Students from Western Carolina University's Theatre in Education program return this month for encore performances of “Young Cherokee” at 10 a.m. Tuesday, Sept. 19, at the Cherokee Fairgrounds Pavilion. The event, which is free and open to the public, also features Cherokee artists, storytellers and performers.
Western Carolina University is ready to shine the spotlight on its 2006-07 theatre season with the coming-of-age comedy “Brighton Beach Memoirs,” the Tony-Award winning drama “Children of a Lesser God,” the uplifting musical “The Music Man” and the paradoxical comedy “All in the Timing.”
Members of the first graduating class of Western Carolina University's new Master of Fine Arts Program will showcase their work in a series of exhibitions in the Fine Art Museum beginning June 23 and continuing through July.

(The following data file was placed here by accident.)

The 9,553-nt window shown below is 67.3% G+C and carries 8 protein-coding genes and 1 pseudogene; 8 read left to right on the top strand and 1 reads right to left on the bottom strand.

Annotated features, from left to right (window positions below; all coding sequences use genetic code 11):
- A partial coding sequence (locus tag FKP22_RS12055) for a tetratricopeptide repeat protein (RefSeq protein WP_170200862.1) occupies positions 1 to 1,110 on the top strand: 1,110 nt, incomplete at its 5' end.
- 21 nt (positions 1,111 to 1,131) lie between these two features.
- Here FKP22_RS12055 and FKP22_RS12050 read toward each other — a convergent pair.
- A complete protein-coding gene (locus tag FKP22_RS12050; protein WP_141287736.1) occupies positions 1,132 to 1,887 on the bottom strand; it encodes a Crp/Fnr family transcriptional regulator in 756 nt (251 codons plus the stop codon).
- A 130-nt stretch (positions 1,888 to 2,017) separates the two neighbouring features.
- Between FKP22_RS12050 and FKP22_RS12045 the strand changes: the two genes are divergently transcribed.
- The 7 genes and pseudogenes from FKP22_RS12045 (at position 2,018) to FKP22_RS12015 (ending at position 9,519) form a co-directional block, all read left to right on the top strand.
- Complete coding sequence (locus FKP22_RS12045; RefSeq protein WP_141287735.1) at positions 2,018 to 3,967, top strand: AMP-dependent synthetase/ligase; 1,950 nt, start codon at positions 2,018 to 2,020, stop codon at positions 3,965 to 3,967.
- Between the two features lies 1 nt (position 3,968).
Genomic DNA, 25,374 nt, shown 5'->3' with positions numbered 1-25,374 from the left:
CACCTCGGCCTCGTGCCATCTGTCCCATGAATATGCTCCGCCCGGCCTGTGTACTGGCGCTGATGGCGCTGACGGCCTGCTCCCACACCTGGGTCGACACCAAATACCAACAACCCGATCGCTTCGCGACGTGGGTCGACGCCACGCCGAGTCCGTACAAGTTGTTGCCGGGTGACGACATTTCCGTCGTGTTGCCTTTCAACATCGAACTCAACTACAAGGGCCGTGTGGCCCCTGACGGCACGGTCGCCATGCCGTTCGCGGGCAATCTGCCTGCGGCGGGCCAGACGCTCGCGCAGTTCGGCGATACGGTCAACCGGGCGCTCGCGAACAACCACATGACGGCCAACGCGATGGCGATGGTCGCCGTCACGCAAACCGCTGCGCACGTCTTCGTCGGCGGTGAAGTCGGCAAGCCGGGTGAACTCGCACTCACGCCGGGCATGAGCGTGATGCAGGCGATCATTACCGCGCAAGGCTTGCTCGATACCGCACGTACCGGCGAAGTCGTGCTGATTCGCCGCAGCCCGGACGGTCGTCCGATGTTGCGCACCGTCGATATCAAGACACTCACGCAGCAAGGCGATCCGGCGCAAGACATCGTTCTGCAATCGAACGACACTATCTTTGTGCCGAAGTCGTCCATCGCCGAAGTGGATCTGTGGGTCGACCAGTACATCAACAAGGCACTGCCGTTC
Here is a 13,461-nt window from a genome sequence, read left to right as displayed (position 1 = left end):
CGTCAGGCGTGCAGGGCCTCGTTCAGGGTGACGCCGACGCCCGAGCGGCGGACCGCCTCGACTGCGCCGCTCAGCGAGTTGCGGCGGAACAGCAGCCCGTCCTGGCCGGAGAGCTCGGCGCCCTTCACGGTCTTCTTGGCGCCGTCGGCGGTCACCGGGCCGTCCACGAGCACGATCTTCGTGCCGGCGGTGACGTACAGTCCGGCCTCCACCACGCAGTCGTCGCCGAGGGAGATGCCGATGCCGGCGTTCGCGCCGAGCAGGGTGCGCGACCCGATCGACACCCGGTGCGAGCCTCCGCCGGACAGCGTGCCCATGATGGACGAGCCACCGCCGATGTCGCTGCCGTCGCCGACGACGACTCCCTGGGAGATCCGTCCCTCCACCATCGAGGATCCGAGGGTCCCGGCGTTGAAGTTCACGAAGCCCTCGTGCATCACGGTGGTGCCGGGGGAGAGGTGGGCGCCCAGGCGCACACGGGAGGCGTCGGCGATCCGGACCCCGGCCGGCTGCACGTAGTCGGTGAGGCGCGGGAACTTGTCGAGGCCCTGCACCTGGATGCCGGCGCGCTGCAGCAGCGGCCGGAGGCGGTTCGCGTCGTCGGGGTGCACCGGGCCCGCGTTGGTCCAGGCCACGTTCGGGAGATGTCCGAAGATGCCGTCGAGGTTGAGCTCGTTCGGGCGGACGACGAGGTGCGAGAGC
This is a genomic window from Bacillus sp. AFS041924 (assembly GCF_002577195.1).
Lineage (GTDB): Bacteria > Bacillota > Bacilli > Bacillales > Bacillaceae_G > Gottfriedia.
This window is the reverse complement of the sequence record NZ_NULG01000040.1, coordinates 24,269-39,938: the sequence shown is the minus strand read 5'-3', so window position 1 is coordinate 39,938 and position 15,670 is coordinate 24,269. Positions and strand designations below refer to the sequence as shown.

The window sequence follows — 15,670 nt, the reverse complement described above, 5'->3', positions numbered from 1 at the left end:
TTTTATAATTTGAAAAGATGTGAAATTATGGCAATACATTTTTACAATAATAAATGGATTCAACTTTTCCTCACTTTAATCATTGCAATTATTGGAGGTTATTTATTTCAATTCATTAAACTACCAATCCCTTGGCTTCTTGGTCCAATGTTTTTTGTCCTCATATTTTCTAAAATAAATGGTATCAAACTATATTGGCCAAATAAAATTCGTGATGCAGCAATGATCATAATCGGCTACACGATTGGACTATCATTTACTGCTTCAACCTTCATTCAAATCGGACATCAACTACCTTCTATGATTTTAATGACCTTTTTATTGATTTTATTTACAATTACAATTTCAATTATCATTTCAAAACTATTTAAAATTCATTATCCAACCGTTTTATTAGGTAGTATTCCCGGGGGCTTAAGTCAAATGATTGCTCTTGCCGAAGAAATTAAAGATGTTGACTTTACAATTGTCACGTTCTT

The theatre arts program at Western Carolina University has been accredited by the National Association of Schools of Theatre, the official accrediting agency for academic theater programs in the United States.
Western Carolina University student vocalists Mitchell Hutchings of Charlotte and Heather Hallmark of Burlington recently earned high marks while competing against the best college singers in the region.
Western Carolina University students will film the last scenes from the Theatre in Education Company's performance of “Young Cherokee” this week, concluding a year-long theatre initiative that has captured attention at national conferences and connected university students with the Cherokee people.
Western Provost Kyle Carter presented a preliminary report Friday, Feb. 10, from the college structure review task force, saying that the group's recommendations are still open to discussion but represent progress toward “an organizational structure that will truly serve our students and our university.”